Sunday, November 29, 2015

Campaign Games vs. Individual Battles

The biggest addition to 1864, which was just released last week, was the campaign game, so I thought I’d say a couple words about my thought process on creating them and playing campaigns as opposed to individual battles.  This is the difference between strategy (campaigns) and tactics (individual battles.)

First, there’s a rule of thumb to any game.  You only go up and down 3 ranks.  So if you’re playing a corps level game (where your top general is a corps commander) your smallest unit should be a brigade.  (Corps, division, brigade.)  If you’re playing a game where your smallest unit is a regiment, your largest commander should be a division general.  (Division, brigade, regiment.)  Anything more or less than that bogs the game down.  However, it can be done, and indeed I did do it in the 1863 expansion where the top general is an army general.  However, these games are intended to be epic in size, and should be played with full days in mind.

So when creating a campaign game where you have a huge army versus a huge army, your smallest unit is going to be a division.  (Army, corps, division.)  That was the first place I started.  This immediately created the largest dilemma in creating a campaign game; every stand will have multiple types of units in it.  While a brigade will typically be just infantry or cavalry, a division is going to have both, and batteries of artillery.  This means that record sheets are unavoidable.  I had tried to keep Command Combat: Civil War such that players never needed to take their eyes off the table, but once you get to this size, you don’t have a choice.

There is the exception of when you have an entire division of just cavalry, but even then you’ll typically have horse artillery.  And you’ll need a way to know how much cavalry is in the unit.  Plus there are commanders and possibly other features, so you need record sheets.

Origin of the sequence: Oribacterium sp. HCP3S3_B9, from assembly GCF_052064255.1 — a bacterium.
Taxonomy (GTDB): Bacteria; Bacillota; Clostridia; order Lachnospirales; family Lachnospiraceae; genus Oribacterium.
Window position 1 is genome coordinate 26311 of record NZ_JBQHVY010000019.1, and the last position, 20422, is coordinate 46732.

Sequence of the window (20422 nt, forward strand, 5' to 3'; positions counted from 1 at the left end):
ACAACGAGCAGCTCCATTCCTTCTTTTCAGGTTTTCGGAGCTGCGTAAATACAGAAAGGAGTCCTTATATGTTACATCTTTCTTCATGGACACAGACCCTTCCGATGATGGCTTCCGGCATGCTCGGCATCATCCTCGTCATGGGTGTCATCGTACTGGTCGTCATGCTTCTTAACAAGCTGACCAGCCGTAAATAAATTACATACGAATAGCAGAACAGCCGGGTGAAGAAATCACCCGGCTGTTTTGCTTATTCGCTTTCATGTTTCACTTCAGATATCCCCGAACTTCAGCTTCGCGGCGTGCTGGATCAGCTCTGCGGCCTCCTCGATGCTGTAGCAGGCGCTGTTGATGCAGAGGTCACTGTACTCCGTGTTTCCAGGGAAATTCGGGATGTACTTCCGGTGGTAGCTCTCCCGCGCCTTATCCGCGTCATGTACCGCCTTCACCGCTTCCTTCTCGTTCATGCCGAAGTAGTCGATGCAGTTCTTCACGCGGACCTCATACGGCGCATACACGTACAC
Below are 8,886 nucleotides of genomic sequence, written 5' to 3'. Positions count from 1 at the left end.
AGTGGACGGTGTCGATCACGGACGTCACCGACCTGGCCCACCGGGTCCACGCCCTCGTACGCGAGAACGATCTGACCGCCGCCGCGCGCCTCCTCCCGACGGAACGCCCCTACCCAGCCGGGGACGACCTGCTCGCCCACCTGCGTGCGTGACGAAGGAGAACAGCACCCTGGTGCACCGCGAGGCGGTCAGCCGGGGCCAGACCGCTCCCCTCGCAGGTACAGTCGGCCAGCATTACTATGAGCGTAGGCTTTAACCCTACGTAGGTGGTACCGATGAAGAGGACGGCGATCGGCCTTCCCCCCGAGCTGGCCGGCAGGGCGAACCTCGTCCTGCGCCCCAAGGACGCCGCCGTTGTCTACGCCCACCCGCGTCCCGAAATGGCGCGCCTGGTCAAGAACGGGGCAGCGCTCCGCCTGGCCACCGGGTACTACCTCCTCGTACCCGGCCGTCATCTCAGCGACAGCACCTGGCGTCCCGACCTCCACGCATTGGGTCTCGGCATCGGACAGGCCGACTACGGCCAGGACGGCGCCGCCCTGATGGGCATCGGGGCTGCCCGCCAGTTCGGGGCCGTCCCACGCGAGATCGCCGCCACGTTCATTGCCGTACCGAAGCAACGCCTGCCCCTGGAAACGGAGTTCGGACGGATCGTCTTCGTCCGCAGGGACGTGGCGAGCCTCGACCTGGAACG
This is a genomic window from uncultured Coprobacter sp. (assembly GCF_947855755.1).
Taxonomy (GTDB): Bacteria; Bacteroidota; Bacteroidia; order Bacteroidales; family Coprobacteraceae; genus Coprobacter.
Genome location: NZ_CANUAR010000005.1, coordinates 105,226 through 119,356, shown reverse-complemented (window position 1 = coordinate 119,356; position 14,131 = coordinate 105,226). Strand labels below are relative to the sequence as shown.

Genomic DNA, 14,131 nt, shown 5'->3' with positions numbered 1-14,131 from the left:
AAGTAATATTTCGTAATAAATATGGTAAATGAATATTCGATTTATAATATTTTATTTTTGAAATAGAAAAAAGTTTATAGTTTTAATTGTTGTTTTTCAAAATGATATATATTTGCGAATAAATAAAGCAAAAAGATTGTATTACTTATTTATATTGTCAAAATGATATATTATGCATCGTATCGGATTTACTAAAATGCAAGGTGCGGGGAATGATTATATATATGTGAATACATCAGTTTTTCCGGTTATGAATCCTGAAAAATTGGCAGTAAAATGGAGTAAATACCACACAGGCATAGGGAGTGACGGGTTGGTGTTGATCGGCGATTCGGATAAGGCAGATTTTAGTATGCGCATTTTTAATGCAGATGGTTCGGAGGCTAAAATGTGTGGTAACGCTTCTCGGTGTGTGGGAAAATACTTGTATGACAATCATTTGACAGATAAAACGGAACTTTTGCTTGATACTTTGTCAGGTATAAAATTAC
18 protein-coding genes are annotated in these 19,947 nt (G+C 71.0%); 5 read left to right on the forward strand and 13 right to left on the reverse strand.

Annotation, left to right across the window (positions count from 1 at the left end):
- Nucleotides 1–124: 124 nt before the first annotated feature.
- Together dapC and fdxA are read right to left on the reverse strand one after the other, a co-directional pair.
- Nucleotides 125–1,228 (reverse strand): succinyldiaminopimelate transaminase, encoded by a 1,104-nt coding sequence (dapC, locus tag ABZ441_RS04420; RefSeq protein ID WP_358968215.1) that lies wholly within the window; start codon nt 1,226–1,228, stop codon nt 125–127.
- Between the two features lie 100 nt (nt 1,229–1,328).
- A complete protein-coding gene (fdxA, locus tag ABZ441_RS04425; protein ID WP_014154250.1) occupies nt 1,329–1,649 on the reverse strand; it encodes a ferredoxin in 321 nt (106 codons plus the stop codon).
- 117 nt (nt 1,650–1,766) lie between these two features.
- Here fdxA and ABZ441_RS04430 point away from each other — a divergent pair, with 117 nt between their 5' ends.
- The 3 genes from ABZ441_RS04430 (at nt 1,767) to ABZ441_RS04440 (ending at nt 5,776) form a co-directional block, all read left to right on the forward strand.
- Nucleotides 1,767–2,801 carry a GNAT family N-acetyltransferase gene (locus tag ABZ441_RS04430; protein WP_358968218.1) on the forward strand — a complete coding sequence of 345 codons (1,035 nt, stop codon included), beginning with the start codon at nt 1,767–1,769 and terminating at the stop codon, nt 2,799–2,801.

Fog of war needs to play a part, but without a game master, you’re going to need to place all the pieces on the table.  So the elements that can be added are the fact that division sheets are hidden from the enemy, and decoy units can be placed on the board.  Information on each unit can only be seen when in line of sight and with a certain distance.

This last element becomes important as, when you’re used to tactical battles, you tend to think of things in line of sight.  But on a strategic level, each inch can be a mile or more.  You start have the issue of the curvature of the earth, and the land itself is never fully flat.  You’ll have hills and occasional trees that eventually add up to only seeing a short distance.

I played a strategic game where the host tried to use tactical rules, and it just didn’t work.  You don’t line up the way you do in a tactical fight.  At that distance, units mash together and the specifics are laid out on the table.  In my own system, I determined that the table would be laid out based on the immediate area and units will come into the tactical battlefield based on where they’re placed on the strategic one.  But if players were going to just roll off the results, I needed to come up with a system that reflected what everyone had, where they were coming into the battlefield in relation to the enemy, and what the terrain was like.

This, by the way, was what took 1864 so long to get done.  Well, that and my personal priorities shifted.  But that’s another story.

My answer was to make it all center around the infantry, the backbone of any battle at the time, and to let cavalry and artillery support it.  Then, that final number was to be altered by the general, whose abilities will shape how those elements are used.  Did it work?  Only the players can tell you.  I’m a little biased.

No comments:

Post a Comment